Manufacturing in the wake of COVID-19
COVID-19. The one phrase that turns heads quickly and has caused more than a small upset in the normal operations of every industry. For a lot of office-based jobs, the change from going to the office everyday to working from home has been a mixed bag of pros and cons, but in general doesn’t affect their ability to do their job.
The same cannot be said for manufacturing. If an employee can’t come to work because they’re feeling sick, that means the output of the entire facility goes down. Even sniffles and slight coughs are met with either being sent home from work or some amount of concern. This affects hourly workers who aren’t getting paid if they can’t work and the facility itself because they have to cover that position or lose output.
In response to COVID-19’s specific risk to manufacturing workers, the CDC outlined the following as the top three risks for exposure: distance between workers, duration of contact, and type of contact.
Keeping these in mind, OSHA published a guide and a video to help manufacturers try to mitigate the risks that COVID-19 posed to the workforce. These include tidbits like encouraging employees to stay home if they are sick, establishing flexible work hours, training employees to properly wear PPE, and more.
All of this information is great and helpful to get a good grasp on the issues and risks that COVID-19 presents – but how does this really help manufacturers continue to produce at the output expected of them? Manufacturers are businesses, and in an early 2020 study conducted by the National Association of Manufacturers (NAM), 78.3% of respondents expected a financial impact on their business due to COVID-19.
So how do manufacturers mitigate the expected financial impact? What are the steps to take?
No offense to OSHA the CDC, but putting together guidelines suggesting social distancing and additional PPE isn’t going to fix the day-to-day struggle that many managers have felt since early 2020. Working from home simply isn’t an option in operations. The struggle that many are facing in manufacturing now isn’t about making sure people are wearing PPE and social distancing – it’s making sure that the facility can keep up its output.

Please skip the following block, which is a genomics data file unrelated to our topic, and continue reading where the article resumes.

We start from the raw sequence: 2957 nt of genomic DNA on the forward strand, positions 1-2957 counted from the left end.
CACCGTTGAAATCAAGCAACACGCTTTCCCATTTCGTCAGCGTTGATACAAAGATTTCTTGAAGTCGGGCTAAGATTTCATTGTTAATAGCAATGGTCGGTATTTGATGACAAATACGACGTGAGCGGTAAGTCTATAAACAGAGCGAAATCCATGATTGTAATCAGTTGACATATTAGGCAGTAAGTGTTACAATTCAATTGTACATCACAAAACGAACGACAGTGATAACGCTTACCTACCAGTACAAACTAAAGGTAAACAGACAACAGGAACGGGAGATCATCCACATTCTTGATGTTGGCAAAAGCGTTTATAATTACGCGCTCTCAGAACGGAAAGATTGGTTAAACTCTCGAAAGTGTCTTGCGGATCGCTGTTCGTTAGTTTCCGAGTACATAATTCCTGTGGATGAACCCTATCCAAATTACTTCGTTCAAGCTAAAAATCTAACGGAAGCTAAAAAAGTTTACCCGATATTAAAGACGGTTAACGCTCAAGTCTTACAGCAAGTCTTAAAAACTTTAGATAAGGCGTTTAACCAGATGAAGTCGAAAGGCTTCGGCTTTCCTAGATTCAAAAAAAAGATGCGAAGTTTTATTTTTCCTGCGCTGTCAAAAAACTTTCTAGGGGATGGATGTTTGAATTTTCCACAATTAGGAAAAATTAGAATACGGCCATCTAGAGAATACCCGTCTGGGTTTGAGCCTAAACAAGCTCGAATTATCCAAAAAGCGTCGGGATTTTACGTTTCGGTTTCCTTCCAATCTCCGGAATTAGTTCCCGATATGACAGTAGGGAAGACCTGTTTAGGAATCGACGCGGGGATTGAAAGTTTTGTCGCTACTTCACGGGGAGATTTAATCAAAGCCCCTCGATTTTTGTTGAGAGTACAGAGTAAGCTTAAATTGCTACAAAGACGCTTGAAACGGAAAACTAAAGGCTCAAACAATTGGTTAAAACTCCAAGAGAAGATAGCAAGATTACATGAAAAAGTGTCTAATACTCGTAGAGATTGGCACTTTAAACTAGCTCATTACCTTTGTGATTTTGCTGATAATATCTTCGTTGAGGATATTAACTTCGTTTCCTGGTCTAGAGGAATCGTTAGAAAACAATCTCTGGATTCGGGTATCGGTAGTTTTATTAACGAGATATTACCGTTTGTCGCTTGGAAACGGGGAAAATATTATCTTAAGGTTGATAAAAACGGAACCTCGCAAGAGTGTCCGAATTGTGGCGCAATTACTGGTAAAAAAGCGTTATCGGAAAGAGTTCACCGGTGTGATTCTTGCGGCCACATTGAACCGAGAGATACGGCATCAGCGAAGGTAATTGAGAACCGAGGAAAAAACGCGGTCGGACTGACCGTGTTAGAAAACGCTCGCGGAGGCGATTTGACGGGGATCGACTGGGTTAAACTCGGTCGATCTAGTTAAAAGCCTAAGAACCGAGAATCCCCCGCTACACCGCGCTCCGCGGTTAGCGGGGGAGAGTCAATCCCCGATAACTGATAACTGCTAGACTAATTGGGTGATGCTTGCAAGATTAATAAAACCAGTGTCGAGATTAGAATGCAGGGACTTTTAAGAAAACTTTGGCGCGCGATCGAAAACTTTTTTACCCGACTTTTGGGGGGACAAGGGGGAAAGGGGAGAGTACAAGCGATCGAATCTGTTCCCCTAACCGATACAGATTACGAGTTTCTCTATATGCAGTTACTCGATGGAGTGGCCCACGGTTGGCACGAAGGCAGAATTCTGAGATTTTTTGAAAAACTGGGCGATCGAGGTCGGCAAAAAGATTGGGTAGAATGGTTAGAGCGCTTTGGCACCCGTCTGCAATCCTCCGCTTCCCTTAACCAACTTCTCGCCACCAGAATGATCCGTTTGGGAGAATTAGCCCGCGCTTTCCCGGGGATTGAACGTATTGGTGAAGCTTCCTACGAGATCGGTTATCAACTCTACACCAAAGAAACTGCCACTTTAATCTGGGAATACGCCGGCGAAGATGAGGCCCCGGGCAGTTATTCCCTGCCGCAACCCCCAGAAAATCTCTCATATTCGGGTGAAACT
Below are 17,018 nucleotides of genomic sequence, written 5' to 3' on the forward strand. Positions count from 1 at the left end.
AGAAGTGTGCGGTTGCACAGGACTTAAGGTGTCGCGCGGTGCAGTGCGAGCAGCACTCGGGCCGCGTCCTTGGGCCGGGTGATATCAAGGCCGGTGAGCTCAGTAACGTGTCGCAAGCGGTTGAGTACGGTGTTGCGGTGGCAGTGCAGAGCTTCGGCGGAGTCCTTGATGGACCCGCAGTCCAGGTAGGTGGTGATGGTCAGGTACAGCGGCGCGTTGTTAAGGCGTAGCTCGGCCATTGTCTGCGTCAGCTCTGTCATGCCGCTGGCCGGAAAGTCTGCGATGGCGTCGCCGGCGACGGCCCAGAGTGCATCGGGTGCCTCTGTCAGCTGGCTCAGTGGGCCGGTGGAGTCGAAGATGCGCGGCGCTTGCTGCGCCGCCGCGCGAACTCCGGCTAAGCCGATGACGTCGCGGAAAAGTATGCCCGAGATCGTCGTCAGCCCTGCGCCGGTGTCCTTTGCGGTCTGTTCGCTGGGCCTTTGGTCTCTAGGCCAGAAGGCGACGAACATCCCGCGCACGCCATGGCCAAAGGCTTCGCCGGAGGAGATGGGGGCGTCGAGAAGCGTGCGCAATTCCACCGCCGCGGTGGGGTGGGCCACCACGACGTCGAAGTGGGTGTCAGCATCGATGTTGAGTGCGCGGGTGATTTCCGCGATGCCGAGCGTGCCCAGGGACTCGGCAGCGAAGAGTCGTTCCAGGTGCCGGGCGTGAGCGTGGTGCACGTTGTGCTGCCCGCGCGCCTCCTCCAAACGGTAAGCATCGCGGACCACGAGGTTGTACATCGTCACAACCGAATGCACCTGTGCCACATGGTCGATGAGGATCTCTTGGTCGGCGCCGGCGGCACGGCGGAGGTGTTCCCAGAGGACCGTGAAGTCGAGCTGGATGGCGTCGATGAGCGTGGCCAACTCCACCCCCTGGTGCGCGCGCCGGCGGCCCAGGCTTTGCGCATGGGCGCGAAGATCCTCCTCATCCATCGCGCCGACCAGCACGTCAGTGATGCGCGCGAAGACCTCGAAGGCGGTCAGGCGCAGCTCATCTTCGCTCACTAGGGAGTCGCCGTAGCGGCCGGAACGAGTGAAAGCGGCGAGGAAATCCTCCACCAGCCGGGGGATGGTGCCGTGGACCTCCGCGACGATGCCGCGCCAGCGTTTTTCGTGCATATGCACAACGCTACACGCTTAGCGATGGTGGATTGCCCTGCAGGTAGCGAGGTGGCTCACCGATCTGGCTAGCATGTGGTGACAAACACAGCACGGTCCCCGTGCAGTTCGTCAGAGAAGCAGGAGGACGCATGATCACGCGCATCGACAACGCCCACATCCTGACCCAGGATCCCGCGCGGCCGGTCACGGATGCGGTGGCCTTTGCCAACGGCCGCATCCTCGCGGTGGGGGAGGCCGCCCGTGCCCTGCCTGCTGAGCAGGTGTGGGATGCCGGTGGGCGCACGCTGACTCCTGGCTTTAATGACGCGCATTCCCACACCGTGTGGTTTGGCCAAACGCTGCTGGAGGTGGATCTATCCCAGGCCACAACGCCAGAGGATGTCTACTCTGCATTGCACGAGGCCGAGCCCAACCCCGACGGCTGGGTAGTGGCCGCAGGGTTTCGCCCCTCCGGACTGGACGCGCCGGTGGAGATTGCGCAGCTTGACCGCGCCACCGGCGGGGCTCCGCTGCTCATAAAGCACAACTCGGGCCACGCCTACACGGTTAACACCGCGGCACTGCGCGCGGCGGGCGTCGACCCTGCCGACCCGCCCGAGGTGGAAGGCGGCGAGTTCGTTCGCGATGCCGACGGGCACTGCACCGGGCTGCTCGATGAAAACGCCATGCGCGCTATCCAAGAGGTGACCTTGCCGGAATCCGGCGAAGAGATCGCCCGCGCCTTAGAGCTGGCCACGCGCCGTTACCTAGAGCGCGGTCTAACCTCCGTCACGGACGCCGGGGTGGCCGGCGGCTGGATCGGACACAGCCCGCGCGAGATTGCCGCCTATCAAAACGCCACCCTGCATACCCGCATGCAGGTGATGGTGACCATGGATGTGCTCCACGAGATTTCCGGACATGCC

Keeping up with production needs and timelines is extremely important, and when changes cause significant risk to this, that risk must be mitigated. The following are ways in which manufacturer can mitigate this risk, and attempt to keep up with production during this pandemic.
1. Ensure all employees have a backup.
This is not to say that every employee is replaceable (even though most are) but that knowing and understanding where your skills gaps are is important. When there is only one person knowledgeable about a specific process or machine, that is a high risk for any business. If that one employee is out sick, what happens to production?
Cross training is important to make sure that all areas of the facility are covered on all shifts, and each employee can be “swapped out” for another should the need arise.
2. Keep solid track of your logs.
What’s the saying, knowledge is power? That’s the truth in most cases, and it’s no different in manufacturing. Keeping good track of your safety logs, training logs, and quality logs ensure that compliance is met on every level, and audits can be done easily.
Using a digital log or tool helps mitigate any uncertainty or miscommunication between employees. Being able to quickly and efficiently see what you need to see, when you need to see it, is a core principle to transparency within a facility.
3. Promote transparency and honesty.
Creating a good company culture that promotes transparency and honesty can only lead to good things. Employees feel heard and understood, and management has knowledge and control over most situations.
With regards to COVID-19, this means being straightforward when employees don’t feel well so they can stay home – and no one else gets sick. Creating honesty between a team has often been linked to an increase in productivity, and any help that manufacturing can get in boosting productivity is welcomed.
All in all, COVID-19 has reshaped a lot of the world and how the world does business, and yet manufacturing presses on in a similar fashion. Going from paper to digital can help (see Noviqu’s own story) or understanding that the future of manufacturing is still changing, and still evolving. We have no way to know truly know yet, how COVID-19 will affect Industry 4.0 as we move forward in a post-pandemic world.